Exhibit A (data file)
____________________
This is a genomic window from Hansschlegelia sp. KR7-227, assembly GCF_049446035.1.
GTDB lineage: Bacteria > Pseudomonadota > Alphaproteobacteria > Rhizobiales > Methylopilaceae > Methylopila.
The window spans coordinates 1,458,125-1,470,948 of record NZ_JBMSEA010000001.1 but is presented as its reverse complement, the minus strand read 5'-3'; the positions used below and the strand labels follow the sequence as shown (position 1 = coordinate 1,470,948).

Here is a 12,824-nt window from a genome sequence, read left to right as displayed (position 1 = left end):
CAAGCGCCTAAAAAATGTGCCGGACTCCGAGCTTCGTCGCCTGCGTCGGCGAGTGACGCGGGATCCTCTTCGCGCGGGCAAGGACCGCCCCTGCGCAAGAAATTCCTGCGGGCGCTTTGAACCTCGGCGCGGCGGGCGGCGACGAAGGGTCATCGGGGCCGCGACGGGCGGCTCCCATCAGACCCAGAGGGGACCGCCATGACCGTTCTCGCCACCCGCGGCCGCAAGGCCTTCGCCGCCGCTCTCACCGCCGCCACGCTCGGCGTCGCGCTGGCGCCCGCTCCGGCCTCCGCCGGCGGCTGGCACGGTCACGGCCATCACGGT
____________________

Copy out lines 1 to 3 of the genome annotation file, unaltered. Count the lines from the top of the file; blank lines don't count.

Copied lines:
This is a genomic window from Hansschlegelia sp. KR7-227, assembly GCF_049446035.1.
GTDB lineage: Bacteria > Pseudomonadota > Alphaproteobacteria > Rhizobiales > Methylopilaceae > Methylopila.
The window spans coordinates 1,458,125-1,470,948 of record NZ_JBMSEA010000001.1 but is presented as its reverse complement, the minus strand read 5'-3'; the positions used below and the strand labels follow the sequence as shown (position 1 = coordinate 1,470,948).